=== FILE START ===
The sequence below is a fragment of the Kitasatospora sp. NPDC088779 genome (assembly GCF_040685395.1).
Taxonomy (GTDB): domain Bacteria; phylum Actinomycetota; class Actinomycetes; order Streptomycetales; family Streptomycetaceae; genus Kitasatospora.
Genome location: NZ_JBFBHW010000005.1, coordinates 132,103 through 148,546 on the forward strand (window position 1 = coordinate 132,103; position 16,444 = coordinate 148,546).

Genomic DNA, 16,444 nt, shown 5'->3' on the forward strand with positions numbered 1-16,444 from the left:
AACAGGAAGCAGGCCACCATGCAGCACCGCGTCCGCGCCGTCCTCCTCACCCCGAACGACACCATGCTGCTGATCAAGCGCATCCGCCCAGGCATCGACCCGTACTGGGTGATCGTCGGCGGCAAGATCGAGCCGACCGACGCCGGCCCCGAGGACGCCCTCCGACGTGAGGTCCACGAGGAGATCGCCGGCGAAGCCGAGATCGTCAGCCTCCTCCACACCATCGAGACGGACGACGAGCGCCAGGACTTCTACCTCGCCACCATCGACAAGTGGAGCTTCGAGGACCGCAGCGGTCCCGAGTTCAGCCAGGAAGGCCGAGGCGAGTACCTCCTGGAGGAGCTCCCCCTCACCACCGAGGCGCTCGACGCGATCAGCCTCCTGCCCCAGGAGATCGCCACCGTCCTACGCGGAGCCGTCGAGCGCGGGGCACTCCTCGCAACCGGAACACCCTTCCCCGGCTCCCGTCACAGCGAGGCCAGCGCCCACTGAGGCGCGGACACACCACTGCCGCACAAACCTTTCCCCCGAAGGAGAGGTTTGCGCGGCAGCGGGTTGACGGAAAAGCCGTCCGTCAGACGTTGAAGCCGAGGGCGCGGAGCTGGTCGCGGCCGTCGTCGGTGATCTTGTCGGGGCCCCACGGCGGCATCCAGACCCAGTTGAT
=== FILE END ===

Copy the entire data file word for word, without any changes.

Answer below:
The sequence below is a fragment of the Kitasatospora sp. NPDC088779 genome (assembly GCF_040685395.1).
Taxonomy (GTDB): domain Bacteria; phylum Actinomycetota; class Actinomycetes; order Streptomycetales; family Streptomycetaceae; genus Kitasatospora.
Genome location: NZ_JBFBHW010000005.1, coordinates 132,103 through 148,546 on the forward strand (window position 1 = coordinate 132,103; position 16,444 = coordinate 148,546).

Genomic DNA, 16,444 nt, shown 5'->3' on the forward strand with positions numbered 1-16,444 from the left:
AACAGGAAGCAGGCCACCATGCAGCACCGCGTCCGCGCCGTCCTCCTCACCCCGAACGACACCATGCTGCTGATCAAGCGCATCCGCCCAGGCATCGACCCGTACTGGGTGATCGTCGGCGGCAAGATCGAGCCGACCGACGCCGGCCCCGAGGACGCCCTCCGACGTGAGGTCCACGAGGAGATCGCCGGCGAAGCCGAGATCGTCAGCCTCCTCCACACCATCGAGACGGACGACGAGCGCCAGGACTTCTACCTCGCCACCATCGACAAGTGGAGCTTCGAGGACCGCAGCGGTCCCGAGTTCAGCCAGGAAGGCCGAGGCGAGTACCTCCTGGAGGAGCTCCCCCTCACCACCGAGGCGCTCGACGCGATCAGCCTCCTGCCCCAGGAGATCGCCACCGTCCTACGCGGAGCCGTCGAGCGCGGGGCACTCCTCGCAACCGGAACACCCTTCCCCGGCTCCCGTCACAGCGAGGCCAGCGCCCACTGAGGCGCGGACACACCACTGCCGCACAAACCTTTCCCCCGAAGGAGAGGTTTGCGCGGCAGCGGGTTGACGGAAAAGCCGTCCGTCAGACGTTGAAGCCGAGGGCGCGGAGCTGGTCGCGGCCGTCGTCGGTGATCTTGTCGGGGCCCCACGGCGGCATCCAGACCCAGTTGAT